Coming out isn’t something that happens once. It’s something that happens over and over again, and isn’t always universal to everyone in your life. I’m not out at work, or to my extended family, but I am socially with all my friends, my dad, and my sister. It’s a process, more than a single event. And there are many ways of coming out, too.
I’ve seen people come out via social media, all at once. I’ve seen them do it in groups, or indirectly. For me I usually choose one on one conversations, at least I have so far.
For the most part, my coming out has been tense, but has met with good results. Coffee dates with friends until it became common knowledge enough that it’s usually not necessary to mention as more than an offhand comment when pertinent. There were a few friends who were rude, or unkind. Those that were persistent in it I no longer include in my life. I deal with enough from the world around me, someone isn’t my friend if they can’t respect something basic about who I am.
Coming out to my father and sister was more tense, but ended well. A tearful drive home from the comic book store ended with my father reasserting his pride in his child, and continuing discussions over respecting me. Which has never been a problem with him. I came out to my sister at three in the morning, which she thought was cool, and then asked if she could go back to sleep.
For me, coming out has been something that garnered me further support, and encouragement, which I’ve needed over time as the expression and presentation of my gender have morphed to match my identity.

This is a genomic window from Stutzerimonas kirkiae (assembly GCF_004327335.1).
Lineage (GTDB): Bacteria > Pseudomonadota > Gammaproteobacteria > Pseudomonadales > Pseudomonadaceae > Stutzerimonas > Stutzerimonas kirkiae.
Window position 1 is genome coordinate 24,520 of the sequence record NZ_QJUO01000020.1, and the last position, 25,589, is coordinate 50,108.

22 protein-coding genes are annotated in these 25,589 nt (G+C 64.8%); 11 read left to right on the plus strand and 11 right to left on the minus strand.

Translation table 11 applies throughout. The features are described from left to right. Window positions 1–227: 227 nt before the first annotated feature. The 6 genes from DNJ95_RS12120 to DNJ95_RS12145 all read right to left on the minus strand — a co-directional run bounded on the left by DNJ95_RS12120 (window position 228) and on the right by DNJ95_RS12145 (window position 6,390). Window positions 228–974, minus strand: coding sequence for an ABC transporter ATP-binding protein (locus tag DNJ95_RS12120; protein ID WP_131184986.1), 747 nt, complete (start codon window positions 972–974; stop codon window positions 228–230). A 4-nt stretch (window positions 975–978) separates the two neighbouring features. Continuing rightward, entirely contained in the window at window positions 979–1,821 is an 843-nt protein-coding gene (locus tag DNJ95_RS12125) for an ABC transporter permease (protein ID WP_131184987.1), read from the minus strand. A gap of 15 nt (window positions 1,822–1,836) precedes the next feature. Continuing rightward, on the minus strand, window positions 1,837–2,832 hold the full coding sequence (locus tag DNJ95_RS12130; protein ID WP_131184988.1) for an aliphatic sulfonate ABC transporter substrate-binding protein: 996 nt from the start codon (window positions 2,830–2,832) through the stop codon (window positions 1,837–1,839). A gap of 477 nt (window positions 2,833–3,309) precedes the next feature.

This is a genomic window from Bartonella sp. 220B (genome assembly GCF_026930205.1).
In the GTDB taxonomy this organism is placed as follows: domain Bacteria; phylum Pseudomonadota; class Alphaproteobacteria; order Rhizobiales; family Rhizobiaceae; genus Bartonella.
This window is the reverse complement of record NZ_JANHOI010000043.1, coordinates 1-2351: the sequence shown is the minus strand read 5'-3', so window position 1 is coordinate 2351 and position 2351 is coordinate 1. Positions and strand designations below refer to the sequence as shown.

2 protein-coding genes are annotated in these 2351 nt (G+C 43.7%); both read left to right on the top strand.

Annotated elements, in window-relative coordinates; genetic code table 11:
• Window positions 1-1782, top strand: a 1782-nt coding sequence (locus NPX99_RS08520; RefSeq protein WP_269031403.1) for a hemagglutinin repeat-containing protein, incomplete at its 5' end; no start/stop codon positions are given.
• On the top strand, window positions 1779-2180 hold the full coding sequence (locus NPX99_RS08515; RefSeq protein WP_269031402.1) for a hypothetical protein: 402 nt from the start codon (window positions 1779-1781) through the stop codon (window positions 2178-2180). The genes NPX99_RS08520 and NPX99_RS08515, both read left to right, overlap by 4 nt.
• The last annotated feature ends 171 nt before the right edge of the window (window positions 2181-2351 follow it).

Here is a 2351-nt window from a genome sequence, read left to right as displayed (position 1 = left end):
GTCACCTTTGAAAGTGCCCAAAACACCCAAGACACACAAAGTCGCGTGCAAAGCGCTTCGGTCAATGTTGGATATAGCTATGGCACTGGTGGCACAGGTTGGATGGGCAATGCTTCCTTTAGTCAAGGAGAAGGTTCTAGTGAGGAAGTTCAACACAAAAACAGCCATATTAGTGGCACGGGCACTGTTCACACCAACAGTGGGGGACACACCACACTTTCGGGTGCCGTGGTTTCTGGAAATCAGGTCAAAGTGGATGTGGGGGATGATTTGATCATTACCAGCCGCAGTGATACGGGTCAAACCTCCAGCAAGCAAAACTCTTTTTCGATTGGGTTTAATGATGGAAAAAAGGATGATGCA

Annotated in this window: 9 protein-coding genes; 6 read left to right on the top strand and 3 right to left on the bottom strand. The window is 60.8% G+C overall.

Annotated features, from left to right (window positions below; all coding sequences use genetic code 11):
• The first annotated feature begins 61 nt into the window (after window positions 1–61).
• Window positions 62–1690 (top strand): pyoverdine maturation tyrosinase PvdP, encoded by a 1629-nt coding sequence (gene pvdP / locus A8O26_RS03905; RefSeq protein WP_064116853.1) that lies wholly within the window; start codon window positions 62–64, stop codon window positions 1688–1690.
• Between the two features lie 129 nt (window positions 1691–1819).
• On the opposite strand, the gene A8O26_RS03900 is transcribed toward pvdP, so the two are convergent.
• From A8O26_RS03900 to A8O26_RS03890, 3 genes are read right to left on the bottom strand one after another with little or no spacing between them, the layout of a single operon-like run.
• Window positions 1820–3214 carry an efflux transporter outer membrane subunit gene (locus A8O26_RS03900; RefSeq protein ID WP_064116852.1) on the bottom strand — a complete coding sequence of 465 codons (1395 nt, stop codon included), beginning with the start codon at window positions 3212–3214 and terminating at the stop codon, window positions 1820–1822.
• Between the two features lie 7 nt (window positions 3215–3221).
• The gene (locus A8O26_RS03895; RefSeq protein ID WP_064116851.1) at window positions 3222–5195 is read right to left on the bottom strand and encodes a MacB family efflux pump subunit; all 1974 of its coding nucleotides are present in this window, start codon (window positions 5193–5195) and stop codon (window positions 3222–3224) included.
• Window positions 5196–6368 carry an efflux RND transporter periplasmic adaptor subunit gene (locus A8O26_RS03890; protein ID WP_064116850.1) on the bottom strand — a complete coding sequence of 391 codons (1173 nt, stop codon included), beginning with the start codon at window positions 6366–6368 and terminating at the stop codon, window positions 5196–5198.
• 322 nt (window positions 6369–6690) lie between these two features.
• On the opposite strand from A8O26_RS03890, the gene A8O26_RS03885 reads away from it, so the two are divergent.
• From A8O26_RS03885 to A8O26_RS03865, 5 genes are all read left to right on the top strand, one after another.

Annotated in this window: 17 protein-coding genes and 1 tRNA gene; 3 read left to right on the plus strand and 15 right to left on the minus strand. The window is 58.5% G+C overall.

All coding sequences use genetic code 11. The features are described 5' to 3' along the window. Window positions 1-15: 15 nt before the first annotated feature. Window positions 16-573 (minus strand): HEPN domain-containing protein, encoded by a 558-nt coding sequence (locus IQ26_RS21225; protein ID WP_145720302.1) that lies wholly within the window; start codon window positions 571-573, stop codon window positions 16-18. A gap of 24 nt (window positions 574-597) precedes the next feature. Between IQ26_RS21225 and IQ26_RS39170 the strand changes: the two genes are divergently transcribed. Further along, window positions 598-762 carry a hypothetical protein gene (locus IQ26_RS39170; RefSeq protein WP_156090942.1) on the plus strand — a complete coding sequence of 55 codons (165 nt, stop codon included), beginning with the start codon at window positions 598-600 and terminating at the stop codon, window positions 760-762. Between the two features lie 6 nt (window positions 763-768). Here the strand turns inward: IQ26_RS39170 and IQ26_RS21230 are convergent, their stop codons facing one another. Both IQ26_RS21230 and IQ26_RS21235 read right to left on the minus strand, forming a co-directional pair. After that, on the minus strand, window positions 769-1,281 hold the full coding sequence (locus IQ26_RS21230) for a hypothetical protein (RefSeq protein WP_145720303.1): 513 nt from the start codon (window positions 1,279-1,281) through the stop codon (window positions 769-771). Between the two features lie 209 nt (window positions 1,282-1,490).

I want it to be clear, I’ve never come out to someone while depending on them monetarily, for food, or for housing. I can’t offer advice, or insight, into that arena. Though throughout the week you’ll hear from those who can.
A few things I’ve learned while coming out, that might be of use to others:
- Prepare. I was a mess when I came out to my dad, I said something about being both Galadriel and Gandalf? After that I wrote down the things I wanted to say, boiling it down to essentials. Not just to make it clear to people who aren’t educated about gender, but because practicing a litle and running through makes me a lot less anxious.
- It’s your choice. You do not owe it to people to come out, or to answer their questions if you don’t want to. If you don’t feel safe, or aren’t comfortable with someone - you don’t have to come out to them. I felt pressured to at first, like I was doing something wrong if I didn’t put a disclaimer on myself. I wasn’t.
- It’s your gender. Likewise, if someone isn’t comfortable with your gender, that’s on them. It’s yours. They don’t get a say. Coming out isn’t about them. Your identity isn’t about them. Something I’ve struggled a lot with, coming out, is learning not to emphasize the importance of how my gender effects anyone else. Because it doesn’t a whole lot. This story isn’t about them, and they don’t get to make it so.